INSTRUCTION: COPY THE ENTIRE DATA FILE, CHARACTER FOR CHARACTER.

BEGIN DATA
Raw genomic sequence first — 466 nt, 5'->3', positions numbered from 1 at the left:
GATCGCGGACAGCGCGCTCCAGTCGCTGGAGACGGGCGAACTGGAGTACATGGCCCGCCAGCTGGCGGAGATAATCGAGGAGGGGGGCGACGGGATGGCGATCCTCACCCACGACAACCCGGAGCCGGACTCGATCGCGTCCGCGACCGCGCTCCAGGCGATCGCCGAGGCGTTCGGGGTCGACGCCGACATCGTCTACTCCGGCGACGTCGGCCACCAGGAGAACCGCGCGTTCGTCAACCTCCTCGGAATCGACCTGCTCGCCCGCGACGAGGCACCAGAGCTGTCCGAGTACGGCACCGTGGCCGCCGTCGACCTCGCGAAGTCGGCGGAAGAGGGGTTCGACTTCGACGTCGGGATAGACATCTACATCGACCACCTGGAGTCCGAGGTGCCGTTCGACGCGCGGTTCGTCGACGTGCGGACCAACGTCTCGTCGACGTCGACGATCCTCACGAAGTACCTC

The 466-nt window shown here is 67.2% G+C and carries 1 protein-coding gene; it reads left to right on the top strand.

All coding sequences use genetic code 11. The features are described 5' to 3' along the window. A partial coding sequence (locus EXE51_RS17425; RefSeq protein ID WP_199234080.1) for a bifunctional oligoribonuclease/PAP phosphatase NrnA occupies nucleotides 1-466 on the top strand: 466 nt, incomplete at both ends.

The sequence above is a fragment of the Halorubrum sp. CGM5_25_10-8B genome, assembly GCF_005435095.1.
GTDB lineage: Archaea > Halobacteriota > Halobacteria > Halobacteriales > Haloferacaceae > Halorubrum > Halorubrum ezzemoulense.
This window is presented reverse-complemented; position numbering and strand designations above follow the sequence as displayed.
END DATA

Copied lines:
Raw genomic sequence first — 466 nt, 5'->3', positions numbered from 1 at the left:
GATCGCGGACAGCGCGCTCCAGTCGCTGGAGACGGGCGAACTGGAGTACATGGCCCGCCAGCTGGCGGAGATAATCGAGGAGGGGGGCGACGGGATGGCGATCCTCACCCACGACAACCCGGAGCCGGACTCGATCGCGTCCGCGACCGCGCTCCAGGCGATCGCCGAGGCGTTCGGGGTCGACGCCGACATCGTCTACTCCGGCGACGTCGGCCACCAGGAGAACCGCGCGTTCGTCAACCTCCTCGGAATCGACCTGCTCGCCCGCGACGAGGCACCAGAGCTGTCCGAGTACGGCACCGTGGCCGCCGTCGACCTCGCGAAGTCGGCGGAAGAGGGGTTCGACTTCGACGTCGGGATAGACATCTACATCGACCACCTGGAGTCCGAGGTGCCGTTCGACGCGCGGTTCGTCGACGTGCGGACCAACGTCTCGTCGACGTCGACGATCCTCACGAAGTACCTC

The 466-nt window shown here is 67.2% G+C and carries 1 protein-coding gene; it reads left to right on the top strand.

All coding sequences use genetic code 11. The features are described 5' to 3' along the window. A partial coding sequence (locus EXE51_RS17425; RefSeq protein ID WP_199234080.1) for a bifunctional oligoribonuclease/PAP phosphatase NrnA occupies nucleotides 1-466 on the top strand: 466 nt, incomplete at both ends.

The sequence above is a fragment of the Halorubrum sp. CGM5_25_10-8B genome, assembly GCF_005435095.1.
GTDB lineage: Archaea > Halobacteriota > Halobacteria > Halobacteriales > Haloferacaceae > Halorubrum > Halorubrum ezzemoulense.
This window is presented reverse-complemented; position numbering and strand designations above follow the sequence as displayed.